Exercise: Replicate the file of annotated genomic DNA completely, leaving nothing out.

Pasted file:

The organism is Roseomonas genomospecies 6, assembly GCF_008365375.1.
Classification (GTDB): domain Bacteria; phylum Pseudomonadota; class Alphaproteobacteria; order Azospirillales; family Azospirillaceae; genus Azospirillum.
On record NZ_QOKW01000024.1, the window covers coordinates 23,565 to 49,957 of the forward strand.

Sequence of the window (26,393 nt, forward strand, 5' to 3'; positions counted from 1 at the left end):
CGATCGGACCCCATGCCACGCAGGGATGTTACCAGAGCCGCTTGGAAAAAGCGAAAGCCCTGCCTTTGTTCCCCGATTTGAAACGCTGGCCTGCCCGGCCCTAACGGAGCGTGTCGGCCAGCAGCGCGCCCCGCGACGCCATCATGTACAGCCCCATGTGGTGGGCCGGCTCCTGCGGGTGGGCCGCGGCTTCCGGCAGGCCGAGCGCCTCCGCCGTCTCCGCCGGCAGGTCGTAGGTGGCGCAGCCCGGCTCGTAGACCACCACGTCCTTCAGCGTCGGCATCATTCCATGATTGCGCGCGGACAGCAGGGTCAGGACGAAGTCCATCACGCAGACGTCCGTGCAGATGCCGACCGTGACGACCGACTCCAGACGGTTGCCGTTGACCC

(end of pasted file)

The organism is Roseomonas genomospecies 6, assembly GCF_008365375.1.
Classification (GTDB): domain Bacteria; phylum Pseudomonadota; class Alphaproteobacteria; order Azospirillales; family Azospirillaceae; genus Azospirillum.
On record NZ_QOKW01000024.1, the window covers coordinates 23,565 to 49,957 of the forward strand.

Sequence of the window (26,393 nt, forward strand, 5' to 3'; positions counted from 1 at the left end):
CGATCGGACCCCATGCCACGCAGGGATGTTACCAGAGCCGCTTGGAAAAAGCGAAAGCCCTGCCTTTGTTCCCCGATTTGAAACGCTGGCCTGCCCGGCCCTAACGGAGCGTGTCGGCCAGCAGCGCGCCCCGCGACGCCATCATGTACAGCCCCATGTGGTGGGCCGGCTCCTGCGGGTGGGCCGCGGCTTCCGGCAGGCCGAGCGCCTCCGCCGTCTCCGCCGGCAGGTCGTAGGTGGCGCAGCCCGGCTCGTAGACCACCACGTCCTTCAGCGTCGGCATCATTCCATGATTGCGCGCGGACAGCAGGGTCAGGACGAAGTCCATCACGCAGACGTCCGTGCAGATGCCGACCGTGACGACCGACTCCAGACGGTTGCCGTTGACCC